Over the last few years, I’ve done a number of murals. Most of have been for my churches, and the first was for the West York Missionary Church.
I was asked to paint a mural in the church’s children’s room. Apparently, they just expected me to paint a few feet of the wall. Instead, I painted two whole walls. In total, I’d bet the final mural was almost 30 feet long.
To start out, I primed the walls and applied some color for the sky and the the ground. After that there was a long process of filling it in. For this mural, the theme was “Noah’s Ark,” so I had lots of animals to paint. Instead of painting them marching along, two by two, I wanted them to actually do things. So I had tigers jumping, raccoons wrestling, foxes playing, monkeys harassing turtles and other animal-like behaviors.
(And yes, that’s me there, painting away. Down below is my daughter in front of Noah.)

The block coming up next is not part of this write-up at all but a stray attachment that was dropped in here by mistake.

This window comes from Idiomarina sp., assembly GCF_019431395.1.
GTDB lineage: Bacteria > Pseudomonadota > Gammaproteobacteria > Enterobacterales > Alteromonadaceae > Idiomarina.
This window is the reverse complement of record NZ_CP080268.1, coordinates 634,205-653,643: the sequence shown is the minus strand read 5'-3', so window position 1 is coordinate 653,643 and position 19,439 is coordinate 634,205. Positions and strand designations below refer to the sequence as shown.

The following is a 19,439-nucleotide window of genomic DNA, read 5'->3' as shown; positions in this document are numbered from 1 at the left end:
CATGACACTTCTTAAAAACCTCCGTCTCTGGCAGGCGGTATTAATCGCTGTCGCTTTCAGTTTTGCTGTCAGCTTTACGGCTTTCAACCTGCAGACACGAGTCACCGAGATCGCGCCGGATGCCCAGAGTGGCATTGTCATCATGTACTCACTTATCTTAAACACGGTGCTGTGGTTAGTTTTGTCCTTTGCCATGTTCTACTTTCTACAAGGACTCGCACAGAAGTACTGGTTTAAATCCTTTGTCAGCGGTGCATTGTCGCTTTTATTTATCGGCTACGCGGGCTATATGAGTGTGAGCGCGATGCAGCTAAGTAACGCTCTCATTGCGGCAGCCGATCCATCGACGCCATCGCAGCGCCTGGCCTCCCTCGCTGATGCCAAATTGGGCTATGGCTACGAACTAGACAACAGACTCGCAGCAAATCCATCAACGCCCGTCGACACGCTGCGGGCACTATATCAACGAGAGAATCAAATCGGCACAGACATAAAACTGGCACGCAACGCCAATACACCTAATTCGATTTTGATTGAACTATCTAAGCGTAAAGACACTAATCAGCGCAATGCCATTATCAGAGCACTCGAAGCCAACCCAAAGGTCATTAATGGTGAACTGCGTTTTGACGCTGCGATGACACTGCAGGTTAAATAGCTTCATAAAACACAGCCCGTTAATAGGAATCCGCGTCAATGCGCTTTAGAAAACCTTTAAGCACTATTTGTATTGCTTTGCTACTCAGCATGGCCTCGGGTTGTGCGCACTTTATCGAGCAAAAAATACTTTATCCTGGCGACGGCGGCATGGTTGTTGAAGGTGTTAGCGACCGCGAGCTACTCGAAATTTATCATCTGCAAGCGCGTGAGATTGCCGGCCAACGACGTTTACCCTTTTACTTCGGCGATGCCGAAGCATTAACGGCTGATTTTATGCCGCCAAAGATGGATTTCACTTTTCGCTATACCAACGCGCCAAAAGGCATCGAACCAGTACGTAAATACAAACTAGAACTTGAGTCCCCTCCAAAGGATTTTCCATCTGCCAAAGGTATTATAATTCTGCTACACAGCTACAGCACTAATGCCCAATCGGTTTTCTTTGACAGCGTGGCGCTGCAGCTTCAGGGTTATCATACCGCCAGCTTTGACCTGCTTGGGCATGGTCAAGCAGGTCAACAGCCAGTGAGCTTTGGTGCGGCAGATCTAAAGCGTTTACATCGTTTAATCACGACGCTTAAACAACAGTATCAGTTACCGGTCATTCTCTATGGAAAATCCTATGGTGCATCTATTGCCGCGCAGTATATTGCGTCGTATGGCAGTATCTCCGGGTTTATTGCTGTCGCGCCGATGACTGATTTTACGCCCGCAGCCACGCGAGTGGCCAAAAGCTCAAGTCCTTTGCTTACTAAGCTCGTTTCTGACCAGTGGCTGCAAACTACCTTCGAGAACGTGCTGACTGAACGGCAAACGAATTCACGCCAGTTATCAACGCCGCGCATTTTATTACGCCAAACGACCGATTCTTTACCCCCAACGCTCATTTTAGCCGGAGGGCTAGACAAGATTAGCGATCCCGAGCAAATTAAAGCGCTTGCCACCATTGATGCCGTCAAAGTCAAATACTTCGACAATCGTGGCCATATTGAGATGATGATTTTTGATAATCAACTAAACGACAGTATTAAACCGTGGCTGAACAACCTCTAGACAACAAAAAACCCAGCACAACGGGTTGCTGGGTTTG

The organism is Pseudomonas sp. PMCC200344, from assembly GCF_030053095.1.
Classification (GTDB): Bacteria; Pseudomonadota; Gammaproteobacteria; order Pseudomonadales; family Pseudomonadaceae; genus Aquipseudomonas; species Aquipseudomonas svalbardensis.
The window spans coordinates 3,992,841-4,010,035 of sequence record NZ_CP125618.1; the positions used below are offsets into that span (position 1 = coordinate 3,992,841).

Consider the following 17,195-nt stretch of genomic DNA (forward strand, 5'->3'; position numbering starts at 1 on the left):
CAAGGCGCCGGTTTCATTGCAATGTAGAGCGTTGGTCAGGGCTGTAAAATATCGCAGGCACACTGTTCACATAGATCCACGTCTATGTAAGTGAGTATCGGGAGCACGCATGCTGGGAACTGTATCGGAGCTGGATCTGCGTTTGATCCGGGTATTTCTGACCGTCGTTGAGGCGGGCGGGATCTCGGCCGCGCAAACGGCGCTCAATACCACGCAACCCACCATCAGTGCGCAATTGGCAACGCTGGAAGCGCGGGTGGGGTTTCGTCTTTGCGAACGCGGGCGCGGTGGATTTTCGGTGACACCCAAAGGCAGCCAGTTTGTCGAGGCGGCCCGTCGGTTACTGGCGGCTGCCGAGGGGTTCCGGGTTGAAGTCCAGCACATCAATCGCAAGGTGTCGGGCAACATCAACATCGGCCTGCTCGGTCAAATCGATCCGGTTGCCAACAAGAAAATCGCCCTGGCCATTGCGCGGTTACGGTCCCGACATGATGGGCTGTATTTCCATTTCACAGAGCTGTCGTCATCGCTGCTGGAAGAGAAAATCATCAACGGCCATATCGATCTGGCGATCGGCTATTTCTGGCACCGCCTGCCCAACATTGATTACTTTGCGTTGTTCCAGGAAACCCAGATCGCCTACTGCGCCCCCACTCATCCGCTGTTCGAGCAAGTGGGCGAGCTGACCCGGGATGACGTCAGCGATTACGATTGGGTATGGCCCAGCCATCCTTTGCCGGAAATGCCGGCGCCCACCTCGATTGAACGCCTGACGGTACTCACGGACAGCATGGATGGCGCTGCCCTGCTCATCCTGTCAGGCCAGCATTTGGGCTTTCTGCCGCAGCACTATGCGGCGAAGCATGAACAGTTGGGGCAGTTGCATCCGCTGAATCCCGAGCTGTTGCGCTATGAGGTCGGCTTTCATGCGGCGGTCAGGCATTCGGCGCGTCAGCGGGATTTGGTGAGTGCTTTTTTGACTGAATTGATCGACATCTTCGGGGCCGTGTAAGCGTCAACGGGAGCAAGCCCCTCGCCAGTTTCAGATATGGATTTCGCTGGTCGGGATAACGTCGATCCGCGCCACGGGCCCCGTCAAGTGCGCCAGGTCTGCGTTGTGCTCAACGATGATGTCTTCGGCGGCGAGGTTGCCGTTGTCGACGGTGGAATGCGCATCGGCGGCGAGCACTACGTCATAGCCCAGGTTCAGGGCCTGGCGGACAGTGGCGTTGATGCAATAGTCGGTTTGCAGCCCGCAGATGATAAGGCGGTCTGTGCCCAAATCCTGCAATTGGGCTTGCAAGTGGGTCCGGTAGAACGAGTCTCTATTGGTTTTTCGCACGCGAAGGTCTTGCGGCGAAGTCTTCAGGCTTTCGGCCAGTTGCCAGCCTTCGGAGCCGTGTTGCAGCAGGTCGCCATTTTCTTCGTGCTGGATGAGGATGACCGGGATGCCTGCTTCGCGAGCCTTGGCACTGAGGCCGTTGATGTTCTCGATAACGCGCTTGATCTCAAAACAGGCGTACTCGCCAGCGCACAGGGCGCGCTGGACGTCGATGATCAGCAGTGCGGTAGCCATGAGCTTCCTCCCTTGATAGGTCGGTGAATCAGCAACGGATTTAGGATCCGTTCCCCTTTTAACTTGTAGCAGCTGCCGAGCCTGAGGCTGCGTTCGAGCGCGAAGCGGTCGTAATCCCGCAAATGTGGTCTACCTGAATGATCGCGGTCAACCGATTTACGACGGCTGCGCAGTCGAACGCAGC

Once the sky and ground was set in place, I went through the whole mural and sketched in the animals based on my preliminary drawings. From there, I went through the mural and applied as much of one color as I could, so on one day, I would add all browns. Another day was all reds and so on. Once all the basic animal shapes were painted, I went in and added details and highlights. Finally, I went over each animal a last time giving it a black outline.
Probably the most difficult part of the painting was adding a rainbow. My first attempt made the colors far too bold, so I washed them off and watered down the paint. That worked, and I applied them in an arc that stretched between two walls. The corner actually helped me because I knew I wouldn’t get a perfect arc, and it helped hide my flubs.
Once the rainbow, animals, Noah and the arc were all finished, I added a few extra bushes, trees and landscaping and then finally added a transparent coating to seal the acrylic paint. In the end, I had well over a two dozen animals on the painting — from bats to penguins. It’s still quite proud of the mural.
Unfortunately, I can’t seem to dig up all the final pictures of each panel. When I find them, you can bet I’ll post them.